Tuesday, 29 May 2012

“Winds of Nzambi” appears in Ticonderoga’s The Year's Best Australian Fantasy and Horror

Sometimes news comes pleasantly out the blue, and to discover recently that David Kernot and my collaboration, “Winds of Nzambi” would be appearing in Liz Grzyb’s and Talie Helene’s The Year’s Best Australian Fantasy and Horror, was exciting news indeed.

This was David and my first collaboration (we have another very different collaboration in the works) and we were earlier pleasantly surprised to discover that our story won the Australian Horror Writers Association’s Short Fiction Award for 2011, and was then published in Midnight Echo 6.
The Year’s Best Australian Fantasy and Horror features 32 stories and poems first published in 2011, from New Zealand and Australia writers, and published by Western Australian outfit, Ticonderoga Publications. The contents are:
  • Peter M Ball "Briar Day" (Moonlight Tuber)
  • Lee Battersby "Europe after the Rain" (After the Rain, Fablecroft Press)
  • Deborah Biancotti "Bad Power" (Bad Power, Twelfth Planet Press)
  • Jenny Blackford "The Head in the Goatskin Bag" (Kaleidotrope)
  • Simon Brown "Thin Air" (Dead Red Heart, Ticonderoga Publications)
  • David Conyers and David Kernot "Winds of Nzambi" (Midnight Echo #6, AHWA)
  • Stephen Dedman "More Matter, Less Art" (Midnight Echo #6, AHWA)
  • Sara Douglass and Angela Slatter "The Hall of Lost Footsteps" (The Hall of Lost Footsteps, Ticonderoga Publications)
  • Felicity Dowker "Berries & Incense" (More Scary Kisses, Ticonderoga Publications)
  • Terry Dowling "Dark Me, Night You" (Midnight Echo #5, AHWA)
  • Jason Fischer "Hunting Rufus" (Midnight Echo #5, AHWA)
  • Christopher Green "Letters of Love from the Once and Newly Dead" (Midnight Echo #5, AHWA)
  • Paul Haines "The Past is a Bridge Best Left Burnt" (The Last Days of Kali Yuga, Brimstone Press)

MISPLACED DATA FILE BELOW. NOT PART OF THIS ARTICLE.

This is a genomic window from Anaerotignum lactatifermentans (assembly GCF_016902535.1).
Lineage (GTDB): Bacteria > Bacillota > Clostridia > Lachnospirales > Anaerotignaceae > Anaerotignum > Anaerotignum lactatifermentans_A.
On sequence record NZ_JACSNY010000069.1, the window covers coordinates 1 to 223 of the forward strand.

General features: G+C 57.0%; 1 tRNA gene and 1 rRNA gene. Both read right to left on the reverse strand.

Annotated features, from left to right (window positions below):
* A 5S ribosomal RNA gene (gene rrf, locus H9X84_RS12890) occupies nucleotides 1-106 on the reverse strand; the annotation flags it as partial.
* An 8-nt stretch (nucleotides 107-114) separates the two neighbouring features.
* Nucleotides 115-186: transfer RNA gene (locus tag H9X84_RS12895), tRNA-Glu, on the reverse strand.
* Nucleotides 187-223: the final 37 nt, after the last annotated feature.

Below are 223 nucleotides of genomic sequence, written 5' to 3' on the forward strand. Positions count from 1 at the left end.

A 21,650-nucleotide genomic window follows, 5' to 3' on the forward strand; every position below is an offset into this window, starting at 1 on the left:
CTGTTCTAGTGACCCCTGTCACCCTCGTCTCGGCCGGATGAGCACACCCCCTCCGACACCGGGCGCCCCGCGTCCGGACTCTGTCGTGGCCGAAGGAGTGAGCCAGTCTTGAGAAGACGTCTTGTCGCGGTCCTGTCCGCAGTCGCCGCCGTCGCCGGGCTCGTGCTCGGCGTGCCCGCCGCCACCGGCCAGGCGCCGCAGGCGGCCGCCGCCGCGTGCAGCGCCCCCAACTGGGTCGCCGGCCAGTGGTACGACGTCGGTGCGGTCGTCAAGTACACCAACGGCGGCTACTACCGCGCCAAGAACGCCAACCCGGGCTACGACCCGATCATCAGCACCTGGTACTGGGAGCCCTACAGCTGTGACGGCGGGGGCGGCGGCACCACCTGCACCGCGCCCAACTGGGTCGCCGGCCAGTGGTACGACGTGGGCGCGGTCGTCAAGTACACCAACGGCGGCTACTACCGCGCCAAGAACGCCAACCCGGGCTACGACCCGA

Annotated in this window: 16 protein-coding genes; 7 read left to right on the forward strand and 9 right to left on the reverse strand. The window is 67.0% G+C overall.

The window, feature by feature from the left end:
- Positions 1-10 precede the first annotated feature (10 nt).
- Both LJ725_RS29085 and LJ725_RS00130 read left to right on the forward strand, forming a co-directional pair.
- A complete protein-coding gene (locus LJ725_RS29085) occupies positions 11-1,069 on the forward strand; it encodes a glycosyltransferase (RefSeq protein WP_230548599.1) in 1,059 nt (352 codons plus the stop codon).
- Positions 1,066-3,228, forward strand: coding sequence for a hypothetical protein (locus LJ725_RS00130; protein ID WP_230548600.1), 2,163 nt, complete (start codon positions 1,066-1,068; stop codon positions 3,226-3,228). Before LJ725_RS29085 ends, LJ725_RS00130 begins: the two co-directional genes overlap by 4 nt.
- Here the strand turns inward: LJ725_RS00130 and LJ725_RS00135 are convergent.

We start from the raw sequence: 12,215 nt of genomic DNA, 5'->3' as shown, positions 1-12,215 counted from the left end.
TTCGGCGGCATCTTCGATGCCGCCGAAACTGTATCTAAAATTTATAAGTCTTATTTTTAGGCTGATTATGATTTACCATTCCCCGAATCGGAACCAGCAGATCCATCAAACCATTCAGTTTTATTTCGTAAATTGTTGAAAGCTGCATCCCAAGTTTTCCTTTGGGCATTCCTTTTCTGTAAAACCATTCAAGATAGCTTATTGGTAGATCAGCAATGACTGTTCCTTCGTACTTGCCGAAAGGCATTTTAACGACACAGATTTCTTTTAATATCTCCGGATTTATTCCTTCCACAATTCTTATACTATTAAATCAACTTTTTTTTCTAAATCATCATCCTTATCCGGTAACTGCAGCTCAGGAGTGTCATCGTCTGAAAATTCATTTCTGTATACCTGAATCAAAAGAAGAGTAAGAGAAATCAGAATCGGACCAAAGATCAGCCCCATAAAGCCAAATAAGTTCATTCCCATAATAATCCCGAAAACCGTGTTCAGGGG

• Lisa L Hannett "Forever, Miss Tapekwa County" (Bluegrass Symphony, Ticonderoga Publications)
  • Richard Harland "At the Top of the Stairs" (Shadows and Tall Trees #2, Undertow Publications)
  • John Harwood "Face to Face" (Ghosts by Gaslight, HarperCollins)
  • Pete Kempshall "Someone Else to Play With" (Beauty Has Her Way, Dark Quest Books)
  • Jo Langdon "Heaven" (After the Rain, Fablecroft Press)
  • Maxine McArthur "The Soul of the Machine" (Winds of Change, CSFG)
  • Ian McHugh "The Wishwriter's Wife" (Daily Science Fiction)
  • Andrew J McKiernan "Love Death" (Aurealis #45, Chimaera Publications)
  • Kirstyn McDermott "Frostbitten" (More Scary Kisses, Ticonderoga Publications)
  • Margaret Mahy "Wolf Night" (The Wilful Eye - Tales From the Tower #1, Allen & Unwin)
  • Anne Mok "Interview with the Jiangshi" (Dead Red Heart, Ticonderoga Publications)
  • Jason Nahrung "Wraiths" (Winds of Change, CSFG)
  • Anthony Panegyres "Reading Coffee" (Overland, OL Society)
  • Tansy Rayner Roberts "The Patrician" (Love and Romanpunk, Twelfth Planet Press)
  • Angela Rega "Love in the Atacama or the Poetry of Fleas" (Crossed Genres, CGP)
  • Angela Slatter "The Coffin-Maker's Daughter" (A Book of Horrors, Jo Fletcher Books)
  • Lucy Sussex "Thief of Lives" (Thief of Lies, Twelfth Planet Press)
  • Kyla Ward "The Kite" (The Land of Bad Dreams, P'rea Press)
  • Kaaron Warren "All You Can Do Is Breathe" (Blood and Other Cravings, Tor)
Special congratulations to Stephen Dedman, whose story “More Matter, Less Art” appeared in Midnight Echo #6 which David Kernot, Jason Fischer and I edited last year, to the talented team at Brimstone Press for Paul Haines "The Past is a Bridge Best Left Burnt" from The Last Days of Kali Yuga, and Jason Fischer for his inclusion.

The volume will include a review of 2011 and a list of recommended stories.
The Year's Best Australian Fantasy and Horror 2011 is scheduled for publication in July 2012 and can be pre-ordered at indiebooksonline.com. The anthology will be available in hardcover, ebook and trade editions.

Sunday, 27 May 2012

Planetary Resources